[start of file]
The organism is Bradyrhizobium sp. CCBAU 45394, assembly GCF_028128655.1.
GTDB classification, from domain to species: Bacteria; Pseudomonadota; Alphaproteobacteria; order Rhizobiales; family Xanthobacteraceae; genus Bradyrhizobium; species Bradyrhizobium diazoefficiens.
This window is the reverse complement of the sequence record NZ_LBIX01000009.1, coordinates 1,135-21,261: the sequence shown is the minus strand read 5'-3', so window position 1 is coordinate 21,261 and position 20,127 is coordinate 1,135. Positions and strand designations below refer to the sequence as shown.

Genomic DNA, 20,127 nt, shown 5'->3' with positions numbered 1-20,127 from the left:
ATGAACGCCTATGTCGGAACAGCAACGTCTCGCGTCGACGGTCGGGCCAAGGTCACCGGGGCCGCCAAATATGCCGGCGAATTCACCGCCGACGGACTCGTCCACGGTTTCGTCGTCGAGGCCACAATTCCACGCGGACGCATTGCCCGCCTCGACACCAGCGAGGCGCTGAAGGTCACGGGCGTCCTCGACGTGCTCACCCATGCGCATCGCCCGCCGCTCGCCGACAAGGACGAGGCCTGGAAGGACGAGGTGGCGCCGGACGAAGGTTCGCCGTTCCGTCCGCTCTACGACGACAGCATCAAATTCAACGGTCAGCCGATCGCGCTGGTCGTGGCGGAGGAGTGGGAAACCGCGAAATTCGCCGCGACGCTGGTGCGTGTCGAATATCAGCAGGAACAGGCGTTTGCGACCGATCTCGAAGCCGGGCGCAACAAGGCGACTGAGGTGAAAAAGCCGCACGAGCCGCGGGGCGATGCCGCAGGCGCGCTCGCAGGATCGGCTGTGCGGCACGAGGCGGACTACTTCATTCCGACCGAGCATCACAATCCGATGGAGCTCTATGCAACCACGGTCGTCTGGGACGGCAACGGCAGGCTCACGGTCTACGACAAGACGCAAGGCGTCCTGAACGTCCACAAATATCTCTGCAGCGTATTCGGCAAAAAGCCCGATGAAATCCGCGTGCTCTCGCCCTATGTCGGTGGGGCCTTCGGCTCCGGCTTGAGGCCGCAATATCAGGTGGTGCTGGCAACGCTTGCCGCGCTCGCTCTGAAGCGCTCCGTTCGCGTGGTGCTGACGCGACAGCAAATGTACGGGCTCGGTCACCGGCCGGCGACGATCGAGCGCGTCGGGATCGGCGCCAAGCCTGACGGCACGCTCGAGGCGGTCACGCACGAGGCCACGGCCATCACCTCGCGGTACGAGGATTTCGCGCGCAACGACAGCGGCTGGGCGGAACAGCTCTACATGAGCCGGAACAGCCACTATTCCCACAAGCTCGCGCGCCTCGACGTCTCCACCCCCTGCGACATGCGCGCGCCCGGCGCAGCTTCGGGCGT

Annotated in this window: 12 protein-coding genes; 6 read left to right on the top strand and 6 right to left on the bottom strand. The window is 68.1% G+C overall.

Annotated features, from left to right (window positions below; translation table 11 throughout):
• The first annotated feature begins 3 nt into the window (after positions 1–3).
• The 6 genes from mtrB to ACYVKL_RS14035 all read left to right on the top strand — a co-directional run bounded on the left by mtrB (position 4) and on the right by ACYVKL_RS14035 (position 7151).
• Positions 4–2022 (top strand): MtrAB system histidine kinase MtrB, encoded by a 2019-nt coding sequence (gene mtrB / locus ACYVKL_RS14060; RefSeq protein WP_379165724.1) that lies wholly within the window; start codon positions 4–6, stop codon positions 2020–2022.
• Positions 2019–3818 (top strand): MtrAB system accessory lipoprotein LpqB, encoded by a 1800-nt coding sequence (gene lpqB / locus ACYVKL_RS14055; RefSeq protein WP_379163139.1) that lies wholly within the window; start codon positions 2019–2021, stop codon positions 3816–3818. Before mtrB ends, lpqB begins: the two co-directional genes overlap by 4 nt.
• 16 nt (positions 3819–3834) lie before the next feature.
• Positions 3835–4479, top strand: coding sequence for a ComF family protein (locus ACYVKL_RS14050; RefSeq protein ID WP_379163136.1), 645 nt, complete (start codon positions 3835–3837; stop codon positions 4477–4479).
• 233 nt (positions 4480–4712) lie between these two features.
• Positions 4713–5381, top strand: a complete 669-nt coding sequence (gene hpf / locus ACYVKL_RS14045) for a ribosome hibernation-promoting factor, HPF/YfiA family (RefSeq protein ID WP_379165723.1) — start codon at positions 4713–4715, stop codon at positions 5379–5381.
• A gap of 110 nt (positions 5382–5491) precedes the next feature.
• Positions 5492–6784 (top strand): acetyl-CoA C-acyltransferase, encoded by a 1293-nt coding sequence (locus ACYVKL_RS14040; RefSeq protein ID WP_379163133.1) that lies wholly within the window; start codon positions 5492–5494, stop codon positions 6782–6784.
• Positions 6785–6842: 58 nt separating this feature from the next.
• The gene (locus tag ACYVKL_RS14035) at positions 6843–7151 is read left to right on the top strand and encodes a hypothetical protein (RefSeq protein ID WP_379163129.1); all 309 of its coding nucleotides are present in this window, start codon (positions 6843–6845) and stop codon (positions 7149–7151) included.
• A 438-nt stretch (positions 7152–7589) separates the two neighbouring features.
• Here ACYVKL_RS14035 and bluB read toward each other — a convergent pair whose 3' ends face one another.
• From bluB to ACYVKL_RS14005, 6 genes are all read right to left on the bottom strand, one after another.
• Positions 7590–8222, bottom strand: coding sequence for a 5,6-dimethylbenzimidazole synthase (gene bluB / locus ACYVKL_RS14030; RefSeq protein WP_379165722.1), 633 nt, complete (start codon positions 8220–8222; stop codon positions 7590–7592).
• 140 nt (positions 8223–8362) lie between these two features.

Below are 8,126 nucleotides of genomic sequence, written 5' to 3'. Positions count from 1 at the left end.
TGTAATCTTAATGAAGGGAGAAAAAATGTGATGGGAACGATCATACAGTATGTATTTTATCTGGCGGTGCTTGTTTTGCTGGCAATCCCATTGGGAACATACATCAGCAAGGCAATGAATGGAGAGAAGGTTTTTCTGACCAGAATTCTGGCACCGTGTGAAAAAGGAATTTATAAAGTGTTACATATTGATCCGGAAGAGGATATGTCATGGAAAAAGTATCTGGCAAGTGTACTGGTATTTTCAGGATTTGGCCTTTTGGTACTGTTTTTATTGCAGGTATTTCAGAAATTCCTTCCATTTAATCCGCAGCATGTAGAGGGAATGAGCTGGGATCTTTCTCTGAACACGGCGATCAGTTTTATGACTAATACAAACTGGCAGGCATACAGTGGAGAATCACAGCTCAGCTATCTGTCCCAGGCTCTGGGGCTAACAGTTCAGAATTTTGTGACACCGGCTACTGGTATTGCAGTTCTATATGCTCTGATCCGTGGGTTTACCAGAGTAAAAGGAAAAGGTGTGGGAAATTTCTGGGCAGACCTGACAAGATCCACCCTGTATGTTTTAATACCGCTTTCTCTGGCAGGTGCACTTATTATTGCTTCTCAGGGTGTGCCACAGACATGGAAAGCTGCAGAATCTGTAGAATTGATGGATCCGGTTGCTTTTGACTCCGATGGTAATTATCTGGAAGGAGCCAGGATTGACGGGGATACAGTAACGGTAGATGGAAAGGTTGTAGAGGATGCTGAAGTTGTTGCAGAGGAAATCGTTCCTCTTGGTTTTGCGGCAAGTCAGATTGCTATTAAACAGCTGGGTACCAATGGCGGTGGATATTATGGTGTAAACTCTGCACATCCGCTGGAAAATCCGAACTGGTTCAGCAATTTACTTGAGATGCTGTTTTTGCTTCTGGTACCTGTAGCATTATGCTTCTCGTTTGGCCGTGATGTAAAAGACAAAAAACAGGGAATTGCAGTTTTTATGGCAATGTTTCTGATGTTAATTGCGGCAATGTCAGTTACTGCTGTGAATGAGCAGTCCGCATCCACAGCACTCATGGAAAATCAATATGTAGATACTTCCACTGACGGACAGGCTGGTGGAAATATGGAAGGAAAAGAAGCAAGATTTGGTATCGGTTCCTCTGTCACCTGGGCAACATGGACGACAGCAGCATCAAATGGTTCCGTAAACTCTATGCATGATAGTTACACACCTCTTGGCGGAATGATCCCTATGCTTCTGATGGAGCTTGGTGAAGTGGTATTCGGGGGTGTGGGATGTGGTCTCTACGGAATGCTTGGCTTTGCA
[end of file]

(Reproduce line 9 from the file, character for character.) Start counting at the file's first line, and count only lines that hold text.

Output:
• The 6 genes from mtrB to ACYVKL_RS14035 all read left to right on the top strand — a co-directional run bounded on the left by mtrB (position 4) and on the right by ACYVKL_RS14035 (position 7151).